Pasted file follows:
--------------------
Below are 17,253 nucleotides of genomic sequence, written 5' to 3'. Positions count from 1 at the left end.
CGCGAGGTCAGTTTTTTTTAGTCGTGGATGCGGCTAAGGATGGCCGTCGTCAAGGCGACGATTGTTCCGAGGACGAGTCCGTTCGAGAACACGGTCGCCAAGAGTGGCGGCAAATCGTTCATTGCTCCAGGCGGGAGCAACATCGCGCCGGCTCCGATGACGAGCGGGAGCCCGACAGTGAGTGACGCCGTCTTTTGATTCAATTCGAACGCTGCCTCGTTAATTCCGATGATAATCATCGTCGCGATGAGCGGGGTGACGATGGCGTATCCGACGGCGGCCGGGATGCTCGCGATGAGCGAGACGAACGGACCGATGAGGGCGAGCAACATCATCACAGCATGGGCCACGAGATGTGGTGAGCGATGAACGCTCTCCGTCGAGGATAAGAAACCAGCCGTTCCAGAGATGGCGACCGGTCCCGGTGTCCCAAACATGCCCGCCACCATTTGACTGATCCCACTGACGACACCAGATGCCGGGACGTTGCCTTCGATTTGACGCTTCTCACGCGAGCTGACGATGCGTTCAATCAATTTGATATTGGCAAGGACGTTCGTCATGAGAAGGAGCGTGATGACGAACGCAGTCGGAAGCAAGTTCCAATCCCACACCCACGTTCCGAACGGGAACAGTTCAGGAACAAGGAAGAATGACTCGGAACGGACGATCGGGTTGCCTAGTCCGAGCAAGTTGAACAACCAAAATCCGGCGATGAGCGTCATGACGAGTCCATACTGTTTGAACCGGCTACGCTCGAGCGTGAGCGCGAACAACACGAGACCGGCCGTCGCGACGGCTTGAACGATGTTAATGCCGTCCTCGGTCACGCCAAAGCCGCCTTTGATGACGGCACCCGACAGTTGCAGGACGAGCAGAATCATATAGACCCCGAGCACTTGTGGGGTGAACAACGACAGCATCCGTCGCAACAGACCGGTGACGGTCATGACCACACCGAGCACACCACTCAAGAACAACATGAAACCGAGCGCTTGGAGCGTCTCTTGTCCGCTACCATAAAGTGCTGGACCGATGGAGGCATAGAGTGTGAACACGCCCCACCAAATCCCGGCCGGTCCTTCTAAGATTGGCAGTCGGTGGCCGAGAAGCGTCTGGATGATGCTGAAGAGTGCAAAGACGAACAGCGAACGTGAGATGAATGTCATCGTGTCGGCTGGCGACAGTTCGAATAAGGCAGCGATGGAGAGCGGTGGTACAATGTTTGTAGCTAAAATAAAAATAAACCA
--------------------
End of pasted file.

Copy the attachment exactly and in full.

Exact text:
Below are 17,253 nucleotides of genomic sequence, written 5' to 3'. Positions count from 1 at the left end.
CGCGAGGTCAGTTTTTTTTAGTCGTGGATGCGGCTAAGGATGGCCGTCGTCAAGGCGACGATTGTTCCGAGGACGAGTCCGTTCGAGAACACGGTCGCCAAGAGTGGCGGCAAATCGTTCATTGCTCCAGGCGGGAGCAACATCGCGCCGGCTCCGATGACGAGCGGGAGCCCGACAGTGAGTGACGCCGTCTTTTGATTCAATTCGAACGCTGCCTCGTTAATTCCGATGATAATCATCGTCGCGATGAGCGGGGTGACGATGGCGTATCCGACGGCGGCCGGGATGCTCGCGATGAGCGAGACGAACGGACCGATGAGGGCGAGCAACATCATCACAGCATGGGCCACGAGATGTGGTGAGCGATGAACGCTCTCCGTCGAGGATAAGAAACCAGCCGTTCCAGAGATGGCGACCGGTCCCGGTGTCCCAAACATGCCCGCCACCATTTGACTGATCCCACTGACGACACCAGATGCCGGGACGTTGCCTTCGATTTGACGCTTCTCACGCGAGCTGACGATGCGTTCAATCAATTTGATATTGGCAAGGACGTTCGTCATGAGAAGGAGCGTGATGACGAACGCAGTCGGAAGCAAGTTCCAATCCCACACCCACGTTCCGAACGGGAACAGTTCAGGAACAAGGAAGAATGACTCGGAACGGACGATCGGGTTGCCTAGTCCGAGCAAGTTGAACAACCAAAATCCGGCGATGAGCGTCATGACGAGTCCATACTGTTTGAACCGGCTACGCTCGAGCGTGAGCGCGAACAACACGAGACCGGCCGTCGCGACGGCTTGAACGATGTTAATGCCGTCCTCGGTCACGCCAAAGCCGCCTTTGATGACGGCACCCGACAGTTGCAGGACGAGCAGAATCATATAGACCCCGAGCACTTGTGGGGTGAACAACGACAGCATCCGTCGCAACAGACCGGTGACGGTCATGACCACACCGAGCACACCACTCAAGAACAACATGAAACCGAGCGCTTGGAGCGTCTCTTGTCCGCTACCATAAAGTGCTGGACCGATGGAGGCATAGAGTGTGAACACGCCCCACCAAATCCCGGCCGGTCCTTCTAAGATTGGCAGTCGGTGGCCGAGAAGCGTCTGGATGATGCTGAAGAGTGCAAAGACGAACAGCGAACGTGAGATGAATGTCATCGTGTCGGCTGGCGACAGTTCGAATAAGGCAGCGATGGAGAGCGGTGGTACAATGTTTGTAGCTAAAATAAAAATAAACCA